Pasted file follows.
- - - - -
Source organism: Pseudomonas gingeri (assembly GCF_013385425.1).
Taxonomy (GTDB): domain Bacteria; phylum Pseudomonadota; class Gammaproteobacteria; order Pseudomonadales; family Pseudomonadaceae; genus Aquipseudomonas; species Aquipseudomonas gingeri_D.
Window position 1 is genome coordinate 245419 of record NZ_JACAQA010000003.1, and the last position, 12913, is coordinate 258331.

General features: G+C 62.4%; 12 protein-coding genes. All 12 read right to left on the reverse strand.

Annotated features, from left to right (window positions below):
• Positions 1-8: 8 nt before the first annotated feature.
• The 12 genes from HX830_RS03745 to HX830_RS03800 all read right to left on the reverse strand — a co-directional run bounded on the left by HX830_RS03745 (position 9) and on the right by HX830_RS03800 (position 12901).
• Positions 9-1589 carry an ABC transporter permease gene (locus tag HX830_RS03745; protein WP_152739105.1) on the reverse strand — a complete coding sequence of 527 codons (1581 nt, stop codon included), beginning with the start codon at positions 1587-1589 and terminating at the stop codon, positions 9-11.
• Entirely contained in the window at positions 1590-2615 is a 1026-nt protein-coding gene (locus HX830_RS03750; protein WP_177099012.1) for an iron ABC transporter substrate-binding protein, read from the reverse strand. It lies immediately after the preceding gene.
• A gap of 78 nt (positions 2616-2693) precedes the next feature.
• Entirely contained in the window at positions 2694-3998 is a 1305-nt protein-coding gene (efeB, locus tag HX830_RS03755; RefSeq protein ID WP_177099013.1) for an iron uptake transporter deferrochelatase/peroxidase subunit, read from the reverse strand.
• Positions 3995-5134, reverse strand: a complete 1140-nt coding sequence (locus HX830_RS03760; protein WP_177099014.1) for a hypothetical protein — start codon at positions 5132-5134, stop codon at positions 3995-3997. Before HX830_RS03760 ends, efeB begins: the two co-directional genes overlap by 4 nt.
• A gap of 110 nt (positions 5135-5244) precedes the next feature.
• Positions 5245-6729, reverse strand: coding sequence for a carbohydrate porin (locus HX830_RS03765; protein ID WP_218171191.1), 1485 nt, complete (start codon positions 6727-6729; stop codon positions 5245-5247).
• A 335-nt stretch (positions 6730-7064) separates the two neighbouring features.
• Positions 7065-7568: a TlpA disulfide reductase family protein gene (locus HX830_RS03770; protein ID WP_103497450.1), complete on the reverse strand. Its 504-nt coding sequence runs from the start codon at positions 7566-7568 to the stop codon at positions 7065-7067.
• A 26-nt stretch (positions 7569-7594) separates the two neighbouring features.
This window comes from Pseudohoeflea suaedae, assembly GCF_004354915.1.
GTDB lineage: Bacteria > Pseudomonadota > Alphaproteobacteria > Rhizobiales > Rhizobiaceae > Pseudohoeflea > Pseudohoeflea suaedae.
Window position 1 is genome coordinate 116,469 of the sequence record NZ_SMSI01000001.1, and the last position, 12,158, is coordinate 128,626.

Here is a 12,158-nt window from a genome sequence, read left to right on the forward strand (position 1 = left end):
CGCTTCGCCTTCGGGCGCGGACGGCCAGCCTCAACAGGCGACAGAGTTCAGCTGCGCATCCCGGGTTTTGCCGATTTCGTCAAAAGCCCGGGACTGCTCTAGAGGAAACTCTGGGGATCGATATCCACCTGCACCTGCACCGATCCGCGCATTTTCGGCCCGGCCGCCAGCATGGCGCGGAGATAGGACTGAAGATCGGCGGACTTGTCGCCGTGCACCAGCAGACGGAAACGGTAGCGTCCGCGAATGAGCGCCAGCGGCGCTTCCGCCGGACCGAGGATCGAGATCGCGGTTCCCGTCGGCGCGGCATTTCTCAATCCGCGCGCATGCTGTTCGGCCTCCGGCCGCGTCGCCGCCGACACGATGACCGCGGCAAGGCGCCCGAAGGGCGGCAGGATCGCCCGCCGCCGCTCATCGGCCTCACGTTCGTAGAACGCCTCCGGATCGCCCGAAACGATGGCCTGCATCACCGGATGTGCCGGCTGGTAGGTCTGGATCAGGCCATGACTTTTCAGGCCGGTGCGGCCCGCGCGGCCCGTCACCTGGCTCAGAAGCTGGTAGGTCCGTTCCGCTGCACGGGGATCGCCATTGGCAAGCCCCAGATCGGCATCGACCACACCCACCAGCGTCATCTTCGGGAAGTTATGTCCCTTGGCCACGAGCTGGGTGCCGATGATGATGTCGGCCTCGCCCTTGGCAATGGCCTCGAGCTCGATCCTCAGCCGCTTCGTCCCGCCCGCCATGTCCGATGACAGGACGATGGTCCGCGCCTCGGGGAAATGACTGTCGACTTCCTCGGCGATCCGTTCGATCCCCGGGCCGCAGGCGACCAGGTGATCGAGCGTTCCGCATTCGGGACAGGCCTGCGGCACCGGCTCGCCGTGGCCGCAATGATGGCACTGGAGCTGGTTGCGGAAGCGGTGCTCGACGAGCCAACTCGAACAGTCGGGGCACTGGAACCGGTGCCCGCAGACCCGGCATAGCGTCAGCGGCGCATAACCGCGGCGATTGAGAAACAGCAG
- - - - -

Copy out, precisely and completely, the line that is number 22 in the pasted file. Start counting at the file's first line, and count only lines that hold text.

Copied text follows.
CGCTTCGCCTTCGGGCGCGGACGGCCAGCCTCAACAGGCGACAGAGTTCAGCTGCGCATCCCGGGTTTTGCCGATTTCGTCAAAAGCCCGGGACTGCTCTAGAGGAAACTCTGGGGATCGATATCCACCTGCACCTGCACCGATCCGCGCATTTTCGGCCCGGCCGCCAGCATGGCGCGGAGATAGGACTGAAGATCGGCGGACTTGTCGCCGTGCACCAGCAGACGGAAACGGTAGCGTCCGCGAATGAGCGCCAGCGGCGCTTCCGCCGGACCGAGGATCGAGATCGCGGTTCCCGTCGGCGCGGCATTTCTCAATCCGCGCGCATGCTGTTCGGCCTCCGGCCGCGTCGCCGCCGACACGATGACCGCGGCAAGGCGCCCGAAGGGCGGCAGGATCGCCCGCCGCCGCTCATCGGCCTCACGTTCGTAGAACGCCTCCGGATCGCCCGAAACGATGGCCTGCATCACCGGATGTGCCGGCTGGTAGGTCTGGATCAGGCCATGACTTTTCAGGCCGGTGCGGCCCGCGCGGCCCGTCACCTGGCTCAGAAGCTGGTAGGTCCGTTCCGCTGCACGGGGATCGCCATTGGCAAGCCCCAGATCGGCATCGACCACACCCACCAGCGTCATCTTCGGGAAGTTATGTCCCTTGGCCACGAGCTGGGTGCCGATGATGATGTCGGCCTCGCCCTTGGCAATGGCCTCGAGCTCGATCCTCAGCCGCTTCGTCCCGCCCGCCATGTCCGATGACAGGACGATGGTCCGCGCCTCGGGGAAATGACTGTCGACTTCCTCGGCGATCCGTTCGATCCCCGGGCCGCAGGCGACCAGGTGATCGAGCGTTCCGCATTCGGGACAGGCCTGCGGCACCGGCTCGCCGTGGCCGCAATGATGGCACTGGAGCTGGTTGCGGAAGCGGTGCTCGACGAGCCAACTCGAACAGTCGGGGCACTGGAACCGGTGCCCGCAGACCCGGCATAGCGTCAGCGGCGCATAACCGCGGCGATTGAGAAACAGCAG